The Conventional Trident Missile is back and I'm afraid there is a good chance that this time STRATCOM will get the project funded - Gen. Cartwright seems to be very enthusiastic about the plan and the National Academies panel that was asked to study the idea is unlikely to disapprove it strongly enough to stop it.

On one level, STRATCOM enthusiasm is a good sign - people there seem to realize that being in the nuclear business is like not being in business at all. It's no longer cool to carry nuclear weapons around, since you cannot use them anyway. STRATCOM wants a piece of "real action", which these days means hitting "unexpected or fast-moving"targets.

This is all good, but the way STRATCOM wants this to be done - mixing conventional and nuclear missiles on operational strategic submarines - is a very bad idea, in my view. The probability of an accident that may be triggered by a Trident launch may be fairly small, but there is no evidence that it is small enough to be dismissed. Quite the contrary - what we know about operations of early-warning and command and control strongly suggests that the risk is not negligible.

Proponents of the plan try to address the concerns, but they do not sound entirely convincing. For example, here is an excerpt from the testimony of Brian R. Green, Deputy Assistant Secretary of Defense for Strategic Capabilities Department of Defense, at the hearings in the Senate Armed Services Committee on March 28, 2007 (emphasis added):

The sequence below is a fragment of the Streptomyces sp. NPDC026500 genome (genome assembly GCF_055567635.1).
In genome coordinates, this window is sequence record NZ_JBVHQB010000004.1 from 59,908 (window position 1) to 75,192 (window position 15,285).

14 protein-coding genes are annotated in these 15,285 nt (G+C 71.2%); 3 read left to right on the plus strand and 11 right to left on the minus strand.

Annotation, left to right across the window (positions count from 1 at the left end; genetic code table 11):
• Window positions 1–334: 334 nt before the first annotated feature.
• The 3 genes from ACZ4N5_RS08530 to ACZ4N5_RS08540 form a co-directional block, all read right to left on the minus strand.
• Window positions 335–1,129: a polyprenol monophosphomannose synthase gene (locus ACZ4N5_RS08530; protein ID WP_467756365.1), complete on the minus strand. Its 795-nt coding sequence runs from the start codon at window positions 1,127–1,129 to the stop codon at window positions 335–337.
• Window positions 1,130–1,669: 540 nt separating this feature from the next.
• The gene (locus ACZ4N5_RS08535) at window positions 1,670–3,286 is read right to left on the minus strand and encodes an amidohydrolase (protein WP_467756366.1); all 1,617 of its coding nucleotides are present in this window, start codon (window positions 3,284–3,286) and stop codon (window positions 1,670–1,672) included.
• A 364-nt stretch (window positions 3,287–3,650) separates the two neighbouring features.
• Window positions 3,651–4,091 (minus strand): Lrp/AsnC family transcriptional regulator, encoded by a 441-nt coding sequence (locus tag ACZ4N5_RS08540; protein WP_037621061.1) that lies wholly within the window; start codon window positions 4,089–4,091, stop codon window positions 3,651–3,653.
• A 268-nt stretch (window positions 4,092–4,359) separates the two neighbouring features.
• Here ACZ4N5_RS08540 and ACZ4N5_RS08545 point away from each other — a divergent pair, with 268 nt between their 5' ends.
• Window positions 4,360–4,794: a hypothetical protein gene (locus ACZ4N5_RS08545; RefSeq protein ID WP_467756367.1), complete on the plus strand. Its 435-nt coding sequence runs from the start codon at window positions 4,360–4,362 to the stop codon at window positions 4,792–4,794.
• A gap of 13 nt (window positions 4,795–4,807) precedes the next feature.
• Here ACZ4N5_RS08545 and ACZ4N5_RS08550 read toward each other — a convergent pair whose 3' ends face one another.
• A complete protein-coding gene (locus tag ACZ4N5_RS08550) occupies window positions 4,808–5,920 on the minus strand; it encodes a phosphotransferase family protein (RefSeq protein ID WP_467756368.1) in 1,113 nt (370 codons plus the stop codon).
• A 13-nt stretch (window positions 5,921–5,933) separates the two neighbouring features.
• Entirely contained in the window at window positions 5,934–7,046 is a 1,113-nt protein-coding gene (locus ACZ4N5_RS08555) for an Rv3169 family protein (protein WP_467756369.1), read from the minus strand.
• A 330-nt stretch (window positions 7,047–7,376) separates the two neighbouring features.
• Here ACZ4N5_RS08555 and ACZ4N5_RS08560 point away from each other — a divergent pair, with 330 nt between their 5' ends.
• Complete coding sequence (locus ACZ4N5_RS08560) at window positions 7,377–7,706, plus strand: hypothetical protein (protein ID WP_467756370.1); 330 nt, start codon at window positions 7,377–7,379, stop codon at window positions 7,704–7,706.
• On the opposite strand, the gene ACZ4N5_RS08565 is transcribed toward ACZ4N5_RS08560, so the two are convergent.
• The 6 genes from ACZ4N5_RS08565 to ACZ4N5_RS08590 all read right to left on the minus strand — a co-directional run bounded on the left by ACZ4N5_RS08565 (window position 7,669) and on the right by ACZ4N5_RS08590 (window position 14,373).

The most frequently cited concern is that a CTM [Conventional Trident] launch could be misinterpreted as a nuclear attack, prompting Russian retaliation. The CTM report states that the risk is extremely low and can be managed effectively. Few states have the sophisticated technology required to detect and track a ballistic missile launch. However, the Russian Federation has these detection and tracking systems and is generally able to evaluate quickly a ballistic missile’s flight path and determine within tens of miles the missile’s aimpoint. In that respect, if Russian sensors detected and tracked a CTM launch, the Russian command would quickly identify it as non-threatening. Moreover, the Russian command would readily distinguish between a CTM launch and a massive nuclear first strike.

Historically, the Russian Federation has not over-reacted to an un-notified or unannounced U.S. or Chinese missile launch. Furthermore, the United States and the Russian Federation now have a more cooperative and less adversarial relationship than during the Cold War, and this new relationship provides a much-changed context in which any launch of a ballistic missile would be understood.

Nevertheless, the United States takes the possibility of misinterpretation seriously. While the risk is extremely low, DoD has developed a comprehensive assurance strategy consisting of confidence-building and operational measures, promoting a high degree of transparency into CTM operations. Engagement of Russia at senior levels is ongoing.